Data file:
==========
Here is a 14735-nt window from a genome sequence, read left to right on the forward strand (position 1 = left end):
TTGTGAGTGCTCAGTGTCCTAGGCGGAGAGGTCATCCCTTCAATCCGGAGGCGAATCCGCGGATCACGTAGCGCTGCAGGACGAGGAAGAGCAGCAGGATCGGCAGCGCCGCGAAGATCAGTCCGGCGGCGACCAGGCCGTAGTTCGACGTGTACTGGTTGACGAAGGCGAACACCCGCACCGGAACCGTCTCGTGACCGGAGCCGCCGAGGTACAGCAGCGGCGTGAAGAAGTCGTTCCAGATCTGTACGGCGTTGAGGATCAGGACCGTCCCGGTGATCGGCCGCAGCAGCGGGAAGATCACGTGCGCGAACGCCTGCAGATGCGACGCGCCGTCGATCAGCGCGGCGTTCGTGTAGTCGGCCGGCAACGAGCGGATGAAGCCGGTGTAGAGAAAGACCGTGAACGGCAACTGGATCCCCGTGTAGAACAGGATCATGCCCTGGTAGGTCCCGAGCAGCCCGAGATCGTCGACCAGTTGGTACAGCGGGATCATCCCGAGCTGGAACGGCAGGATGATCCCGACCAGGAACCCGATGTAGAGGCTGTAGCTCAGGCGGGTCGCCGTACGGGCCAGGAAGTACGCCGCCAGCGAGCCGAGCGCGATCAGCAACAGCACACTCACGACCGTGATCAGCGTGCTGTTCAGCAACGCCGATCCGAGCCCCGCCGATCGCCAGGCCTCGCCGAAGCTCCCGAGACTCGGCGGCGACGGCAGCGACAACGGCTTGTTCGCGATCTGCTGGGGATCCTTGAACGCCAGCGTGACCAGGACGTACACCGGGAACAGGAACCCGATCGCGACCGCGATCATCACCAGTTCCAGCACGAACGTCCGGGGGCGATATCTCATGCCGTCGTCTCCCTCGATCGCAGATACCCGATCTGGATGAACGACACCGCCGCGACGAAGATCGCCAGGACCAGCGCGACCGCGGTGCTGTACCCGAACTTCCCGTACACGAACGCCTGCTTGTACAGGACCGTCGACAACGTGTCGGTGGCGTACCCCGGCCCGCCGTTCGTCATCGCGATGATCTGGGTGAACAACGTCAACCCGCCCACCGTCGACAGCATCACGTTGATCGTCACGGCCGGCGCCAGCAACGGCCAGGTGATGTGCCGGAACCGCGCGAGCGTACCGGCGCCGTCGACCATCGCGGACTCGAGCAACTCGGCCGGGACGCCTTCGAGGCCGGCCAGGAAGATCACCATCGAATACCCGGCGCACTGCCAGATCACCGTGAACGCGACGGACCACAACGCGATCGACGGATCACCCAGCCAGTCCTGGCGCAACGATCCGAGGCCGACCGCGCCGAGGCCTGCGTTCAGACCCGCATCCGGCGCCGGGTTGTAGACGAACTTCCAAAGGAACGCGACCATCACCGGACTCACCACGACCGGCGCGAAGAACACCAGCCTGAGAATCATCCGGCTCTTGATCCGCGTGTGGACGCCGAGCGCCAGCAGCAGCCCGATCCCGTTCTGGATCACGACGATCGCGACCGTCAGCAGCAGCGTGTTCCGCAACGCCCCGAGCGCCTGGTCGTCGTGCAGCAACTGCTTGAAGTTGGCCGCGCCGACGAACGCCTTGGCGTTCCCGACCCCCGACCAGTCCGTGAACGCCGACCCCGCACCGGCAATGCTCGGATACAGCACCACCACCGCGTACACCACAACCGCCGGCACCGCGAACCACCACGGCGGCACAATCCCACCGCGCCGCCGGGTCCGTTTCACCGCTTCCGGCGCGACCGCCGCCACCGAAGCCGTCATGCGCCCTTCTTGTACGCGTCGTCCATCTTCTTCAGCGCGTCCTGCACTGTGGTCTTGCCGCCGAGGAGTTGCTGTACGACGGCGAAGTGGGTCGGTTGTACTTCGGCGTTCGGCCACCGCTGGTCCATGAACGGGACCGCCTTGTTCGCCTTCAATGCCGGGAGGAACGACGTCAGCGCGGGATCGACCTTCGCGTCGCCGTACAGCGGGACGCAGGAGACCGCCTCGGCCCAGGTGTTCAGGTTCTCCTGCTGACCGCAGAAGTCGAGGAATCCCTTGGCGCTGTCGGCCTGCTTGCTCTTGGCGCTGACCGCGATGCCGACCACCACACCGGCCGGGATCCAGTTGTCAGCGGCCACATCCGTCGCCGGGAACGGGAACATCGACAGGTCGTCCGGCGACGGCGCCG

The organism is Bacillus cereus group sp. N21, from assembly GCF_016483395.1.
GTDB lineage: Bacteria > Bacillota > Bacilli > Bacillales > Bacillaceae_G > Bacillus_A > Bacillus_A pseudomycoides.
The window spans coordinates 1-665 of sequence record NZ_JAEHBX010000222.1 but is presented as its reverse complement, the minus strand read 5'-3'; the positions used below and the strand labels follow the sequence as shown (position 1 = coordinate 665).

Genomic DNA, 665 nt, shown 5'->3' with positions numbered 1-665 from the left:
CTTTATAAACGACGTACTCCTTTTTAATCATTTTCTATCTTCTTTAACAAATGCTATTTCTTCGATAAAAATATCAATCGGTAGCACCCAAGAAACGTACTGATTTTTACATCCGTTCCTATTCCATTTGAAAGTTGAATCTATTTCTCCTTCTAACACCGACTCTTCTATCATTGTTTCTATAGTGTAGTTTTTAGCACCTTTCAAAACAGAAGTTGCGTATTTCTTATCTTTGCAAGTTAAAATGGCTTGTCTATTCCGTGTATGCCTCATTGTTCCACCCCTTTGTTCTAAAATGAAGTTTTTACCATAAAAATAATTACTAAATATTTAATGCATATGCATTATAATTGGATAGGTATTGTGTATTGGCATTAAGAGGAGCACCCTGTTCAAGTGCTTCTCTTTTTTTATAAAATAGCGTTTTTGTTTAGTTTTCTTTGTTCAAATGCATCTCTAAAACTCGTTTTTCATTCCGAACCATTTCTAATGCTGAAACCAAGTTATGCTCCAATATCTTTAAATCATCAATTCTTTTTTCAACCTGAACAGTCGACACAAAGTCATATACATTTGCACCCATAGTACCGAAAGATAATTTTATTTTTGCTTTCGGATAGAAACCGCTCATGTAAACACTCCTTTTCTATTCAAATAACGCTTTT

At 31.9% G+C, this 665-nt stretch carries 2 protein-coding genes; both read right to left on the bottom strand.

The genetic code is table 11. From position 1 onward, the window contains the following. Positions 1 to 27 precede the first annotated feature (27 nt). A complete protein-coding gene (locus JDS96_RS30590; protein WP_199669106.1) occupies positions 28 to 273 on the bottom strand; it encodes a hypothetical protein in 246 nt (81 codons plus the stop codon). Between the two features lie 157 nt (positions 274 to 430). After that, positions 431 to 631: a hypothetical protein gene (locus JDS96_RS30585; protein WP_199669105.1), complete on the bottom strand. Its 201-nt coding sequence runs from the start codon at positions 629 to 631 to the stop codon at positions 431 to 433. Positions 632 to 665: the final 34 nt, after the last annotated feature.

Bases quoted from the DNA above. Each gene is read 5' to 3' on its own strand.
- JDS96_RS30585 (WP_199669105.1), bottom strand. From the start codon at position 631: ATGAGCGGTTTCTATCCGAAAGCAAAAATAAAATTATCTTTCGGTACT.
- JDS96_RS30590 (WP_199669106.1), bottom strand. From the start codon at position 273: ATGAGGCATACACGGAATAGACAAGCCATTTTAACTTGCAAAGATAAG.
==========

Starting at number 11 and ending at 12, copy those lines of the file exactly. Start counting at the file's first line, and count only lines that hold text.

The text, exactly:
- JDS96_RS30585 (WP_199669105.1), bottom strand. From the start codon at position 631: ATGAGCGGTTTCTATCCGAAAGCAAAAATAAAATTATCTTTCGGTACT.
- JDS96_RS30590 (WP_199669106.1), bottom strand. From the start codon at position 273: ATGAGGCATACACGGAATAGACAAGCCATTTTAACTTGCAAAGATAAG.